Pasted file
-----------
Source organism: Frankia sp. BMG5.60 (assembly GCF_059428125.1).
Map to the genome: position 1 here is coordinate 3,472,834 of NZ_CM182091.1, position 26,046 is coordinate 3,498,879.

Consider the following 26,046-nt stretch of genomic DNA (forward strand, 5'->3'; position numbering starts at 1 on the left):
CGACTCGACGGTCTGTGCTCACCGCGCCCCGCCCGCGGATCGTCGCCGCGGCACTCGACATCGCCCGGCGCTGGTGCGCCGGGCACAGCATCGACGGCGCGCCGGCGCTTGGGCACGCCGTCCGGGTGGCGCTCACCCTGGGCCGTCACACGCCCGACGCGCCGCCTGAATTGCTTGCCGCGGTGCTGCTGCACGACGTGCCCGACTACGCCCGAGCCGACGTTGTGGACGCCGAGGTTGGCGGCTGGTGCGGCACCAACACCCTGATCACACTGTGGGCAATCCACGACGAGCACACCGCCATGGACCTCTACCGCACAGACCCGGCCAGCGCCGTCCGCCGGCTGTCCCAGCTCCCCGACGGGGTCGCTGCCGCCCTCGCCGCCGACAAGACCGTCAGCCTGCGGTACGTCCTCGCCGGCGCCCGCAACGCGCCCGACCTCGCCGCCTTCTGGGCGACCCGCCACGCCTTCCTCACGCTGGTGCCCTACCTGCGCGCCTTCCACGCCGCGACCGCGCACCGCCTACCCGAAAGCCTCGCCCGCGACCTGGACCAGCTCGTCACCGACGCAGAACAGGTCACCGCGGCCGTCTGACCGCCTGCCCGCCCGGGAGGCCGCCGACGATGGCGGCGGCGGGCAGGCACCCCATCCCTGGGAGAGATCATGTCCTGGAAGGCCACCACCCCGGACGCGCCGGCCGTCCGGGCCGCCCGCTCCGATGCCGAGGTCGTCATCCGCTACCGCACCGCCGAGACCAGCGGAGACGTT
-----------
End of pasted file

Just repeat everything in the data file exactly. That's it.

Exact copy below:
Source organism: Frankia sp. BMG5.60 (assembly GCF_059428125.1).
Map to the genome: position 1 here is coordinate 3,472,834 of NZ_CM182091.1, position 26,046 is coordinate 3,498,879.

Consider the following 26,046-nt stretch of genomic DNA (forward strand, 5'->3'; position numbering starts at 1 on the left):
CGACTCGACGGTCTGTGCTCACCGCGCCCCGCCCGCGGATCGTCGCCGCGGCACTCGACATCGCCCGGCGCTGGTGCGCCGGGCACAGCATCGACGGCGCGCCGGCGCTTGGGCACGCCGTCCGGGTGGCGCTCACCCTGGGCCGTCACACGCCCGACGCGCCGCCTGAATTGCTTGCCGCGGTGCTGCTGCACGACGTGCCCGACTACGCCCGAGCCGACGTTGTGGACGCCGAGGTTGGCGGCTGGTGCGGCACCAACACCCTGATCACACTGTGGGCAATCCACGACGAGCACACCGCCATGGACCTCTACCGCACAGACCCGGCCAGCGCCGTCCGCCGGCTGTCCCAGCTCCCCGACGGGGTCGCTGCCGCCCTCGCCGCCGACAAGACCGTCAGCCTGCGGTACGTCCTCGCCGGCGCCCGCAACGCGCCCGACCTCGCCGCCTTCTGGGCGACCCGCCACGCCTTCCTCACGCTGGTGCCCTACCTGCGCGCCTTCCACGCCGCGACCGCGCACCGCCTACCCGAAAGCCTCGCCCGCGACCTGGACCAGCTCGTCACCGACGCAGAACAGGTCACCGCGGCCGTCTGACCGCCTGCCCGCCCGGGAGGCCGCCGACGATGGCGGCGGCGGGCAGGCACCCCATCCCTGGGAGAGATCATGTCCTGGAAGGCCACCACCCCGGACGCGCCGGCCGTCCGGGCCGCCCGCTCCGATGCCGAGGTCGTCATCCGCTACCGCACCGCCGAGACCAGCGGAGACGTT